It’s no surprise that the economic hardships associated with the coronavirus pandemic have triggered a wave of consolidation among travel agencies. But those who have been actively involved in agency mergers and acquisitions since the spring say it is being accelerated by another factor: The number of agency owners who are approaching retirement age.
Both Robert Sweeney, CEO of Innovative Travel Acquisitions, and Mark Pestronk, industry attorney and Travel Weekly’s “Legal Briefs” columnist, said their acquisition-related business has doubled in recent months.
“Joining arms in times like this usually makes more sense than trying to swim upstream yourself,” Sweeney said, noting agencies of all sizes and types are being acquired.
The way an agency sale is conducted has shifted since the beginning of the pandemic. Little to no cash is being offered upfront, and most deals are based on the agency’s performance in the coming years, a model known as an earn-out.
“Buyers are in cash-conserve mode,” Sweeney said. “There are plenty of transactions that are taking place, but they’re all back-end-loaded.”
Most acquisitions today, Sweeney said, are based solely on earn-outs over the next three years, with payments made either monthly or quarterly. Typically, the buyer will pay from 10% to 20% of gross profits derived from business from the seller’s client list as well as new business.
Pestronk agreed that, with most sales today, the price of an agency is set as a function of that agency’s results in the coming three years. In one deal he’s been involved with, terms are extended into 2024, he said.
In recent years, Bob Joselyn, CEO of Joselyn Consulting Group, has been increasingly involved in valuing agencies for sales. He has not seen an uptick in acquisition-related business like Sweeney and Pestronk have, but he posited that’s because people are no longer valuing agencies, opting instead for a structured earn-out.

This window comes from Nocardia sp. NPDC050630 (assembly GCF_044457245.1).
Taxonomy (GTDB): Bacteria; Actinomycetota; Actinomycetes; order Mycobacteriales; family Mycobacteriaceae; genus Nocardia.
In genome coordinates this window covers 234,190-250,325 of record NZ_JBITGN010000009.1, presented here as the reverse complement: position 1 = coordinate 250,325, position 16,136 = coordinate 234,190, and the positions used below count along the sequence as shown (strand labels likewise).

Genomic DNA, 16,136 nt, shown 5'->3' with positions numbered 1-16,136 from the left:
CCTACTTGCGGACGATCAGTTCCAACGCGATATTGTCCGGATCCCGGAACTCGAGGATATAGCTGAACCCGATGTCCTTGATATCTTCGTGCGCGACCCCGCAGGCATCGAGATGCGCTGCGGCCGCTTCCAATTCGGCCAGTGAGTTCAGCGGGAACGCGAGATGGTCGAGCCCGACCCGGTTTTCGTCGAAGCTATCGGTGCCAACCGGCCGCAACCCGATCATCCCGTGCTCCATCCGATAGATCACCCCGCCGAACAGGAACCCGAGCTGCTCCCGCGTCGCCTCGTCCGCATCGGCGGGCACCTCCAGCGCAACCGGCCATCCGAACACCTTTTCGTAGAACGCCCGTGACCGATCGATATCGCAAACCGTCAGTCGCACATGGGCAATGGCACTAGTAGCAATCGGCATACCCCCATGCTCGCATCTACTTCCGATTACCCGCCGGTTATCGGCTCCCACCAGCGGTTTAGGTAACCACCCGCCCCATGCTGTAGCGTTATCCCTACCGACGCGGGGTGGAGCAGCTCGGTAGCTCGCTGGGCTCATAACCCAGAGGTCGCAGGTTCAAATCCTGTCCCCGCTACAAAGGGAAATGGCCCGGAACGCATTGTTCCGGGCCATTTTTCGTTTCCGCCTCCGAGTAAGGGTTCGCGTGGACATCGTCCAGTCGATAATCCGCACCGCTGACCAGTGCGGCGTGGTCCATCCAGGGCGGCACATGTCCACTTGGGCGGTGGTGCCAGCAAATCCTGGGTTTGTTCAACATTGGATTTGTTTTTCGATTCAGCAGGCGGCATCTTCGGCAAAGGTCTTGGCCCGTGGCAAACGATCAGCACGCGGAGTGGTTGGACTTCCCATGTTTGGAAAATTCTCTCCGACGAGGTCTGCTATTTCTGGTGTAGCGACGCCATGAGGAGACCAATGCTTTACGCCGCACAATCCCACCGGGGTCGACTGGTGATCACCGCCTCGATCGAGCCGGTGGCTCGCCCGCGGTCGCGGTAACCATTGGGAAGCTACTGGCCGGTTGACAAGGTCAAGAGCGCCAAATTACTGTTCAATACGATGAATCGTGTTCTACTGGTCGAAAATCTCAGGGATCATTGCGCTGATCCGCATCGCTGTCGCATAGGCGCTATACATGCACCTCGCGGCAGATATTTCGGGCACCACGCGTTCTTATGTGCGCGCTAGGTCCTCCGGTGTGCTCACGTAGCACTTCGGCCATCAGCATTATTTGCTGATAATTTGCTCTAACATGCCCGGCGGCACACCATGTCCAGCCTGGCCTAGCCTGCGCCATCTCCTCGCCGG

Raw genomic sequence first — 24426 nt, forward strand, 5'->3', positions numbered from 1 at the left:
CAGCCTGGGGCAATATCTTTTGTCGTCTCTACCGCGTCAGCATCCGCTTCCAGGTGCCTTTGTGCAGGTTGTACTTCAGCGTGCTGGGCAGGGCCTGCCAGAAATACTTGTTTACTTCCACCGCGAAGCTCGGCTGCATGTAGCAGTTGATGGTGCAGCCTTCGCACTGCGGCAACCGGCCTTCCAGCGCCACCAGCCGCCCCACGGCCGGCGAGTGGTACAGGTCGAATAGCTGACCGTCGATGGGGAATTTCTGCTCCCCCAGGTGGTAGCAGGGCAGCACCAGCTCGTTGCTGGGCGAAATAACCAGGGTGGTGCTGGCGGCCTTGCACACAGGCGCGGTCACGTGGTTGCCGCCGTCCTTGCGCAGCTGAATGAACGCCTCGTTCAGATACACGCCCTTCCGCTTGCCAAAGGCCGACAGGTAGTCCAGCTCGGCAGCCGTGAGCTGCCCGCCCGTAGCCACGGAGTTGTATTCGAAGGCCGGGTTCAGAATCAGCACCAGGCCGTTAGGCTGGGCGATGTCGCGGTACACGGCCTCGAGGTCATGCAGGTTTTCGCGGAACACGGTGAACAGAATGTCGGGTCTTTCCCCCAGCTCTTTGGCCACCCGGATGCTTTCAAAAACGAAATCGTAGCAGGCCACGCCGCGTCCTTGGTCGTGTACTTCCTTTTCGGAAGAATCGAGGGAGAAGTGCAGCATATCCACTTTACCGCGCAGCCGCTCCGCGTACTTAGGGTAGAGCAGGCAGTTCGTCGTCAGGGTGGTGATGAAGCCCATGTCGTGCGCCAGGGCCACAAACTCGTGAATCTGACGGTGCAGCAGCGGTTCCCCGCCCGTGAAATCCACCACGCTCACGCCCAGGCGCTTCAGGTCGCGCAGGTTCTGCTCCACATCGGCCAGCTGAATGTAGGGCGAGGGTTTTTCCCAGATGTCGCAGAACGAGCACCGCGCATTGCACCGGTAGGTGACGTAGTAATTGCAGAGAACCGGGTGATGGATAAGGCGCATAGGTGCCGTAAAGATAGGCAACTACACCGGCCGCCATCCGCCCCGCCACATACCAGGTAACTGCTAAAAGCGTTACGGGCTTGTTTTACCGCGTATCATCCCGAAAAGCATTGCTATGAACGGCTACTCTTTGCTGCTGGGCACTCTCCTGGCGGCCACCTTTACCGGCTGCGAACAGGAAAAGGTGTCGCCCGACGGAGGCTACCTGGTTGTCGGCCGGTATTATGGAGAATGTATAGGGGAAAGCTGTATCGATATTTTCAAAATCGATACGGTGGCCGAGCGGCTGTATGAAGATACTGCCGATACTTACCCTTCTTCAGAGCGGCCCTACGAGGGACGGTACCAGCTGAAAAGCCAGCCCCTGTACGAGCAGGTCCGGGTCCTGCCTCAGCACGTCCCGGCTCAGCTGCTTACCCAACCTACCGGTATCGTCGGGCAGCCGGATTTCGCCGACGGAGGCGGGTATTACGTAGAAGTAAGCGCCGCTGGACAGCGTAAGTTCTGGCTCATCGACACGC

This is a departure from the norm just a year ago, Joselyn said, when agencies were often bought at a fixed price, or with a fair amount of money handed over at the time of closing.
Among those selling based on future revenue, some are even stipulating what kind of revenue qualifies for the earn-out, Joselyn said. For instance, some won’t include revenue from low-cost cruises or small service fees for things like air ticketing.
While a pandemic-induced cash crunch has spurred a number of agency owners to sell, age is also a big factor this year, Pestronk said. A number of agencies opened during favorable business conditions in the 1970s and 1980s. On the leisure side, they were drawn by increased commission levels, which rose from averages of 5% and 6% to 10%. And on the corporate side, rebating became legal.
Now, that group of agency owners is approaching retirement age.
“Even if there were no pandemic and this were a record year, we’d probably have a large number of acquisitions,” Pestronk said. “I think that’s fairly significant.”
The Western Association of Travel Agencies is experiencing some consolidation among members, but that wasn’t unexpected, according to COO Mike Estill. Some see the pandemic as an opportunity to move toward retirement faster.
“It’s not a revolution, just evolution, sped up a bit,” Estill said.
Consortia have been acting as matchmakers of sorts for agency owners who wish to close their doors but keep working.
At MAST Travel Network, the owners of two agencies that shut their doors this summer morphed into independent contractors, realigning their operations under other MAST member agencies, said John Werner, president and COO. Werner says he expects some other members to follow suit as the pandemic continues.
Signature Travel Network has been making recommendations and introductions for members interested in selling, many of whom want their business to stay within Signature’s network to maintain access to its set of resources, said Kimberly Waters, vice president of member acquisition and engagement. When the consortium held a conference call among CEO Alex Sharpe and three agency owners talking about mergers and acquisitions, more than 80 agency owners registered to listen.
Sweeney said the prevailing advice for agency owners is to stay in business if possible, because once they see some meaningful recovery there will be a shift back to being a seller’s market with more favorable conditions.
If an owner does decide to close, however, he encourages them to look for an agency willing to acquire their business and accept a transaction based on earn-outs. Some are simply walking away, but Sweeney said there are opportunities for future paychecks.
He feels that agencies that survive through the pandemic have a bright future.
“It’s like a controlled burning,” Sweeney said. “The industry, it’s burned down, but what grows out of it is healthier and sometimes better. I think there will be fewer agencies, but the ones that are there will be even more profitable.”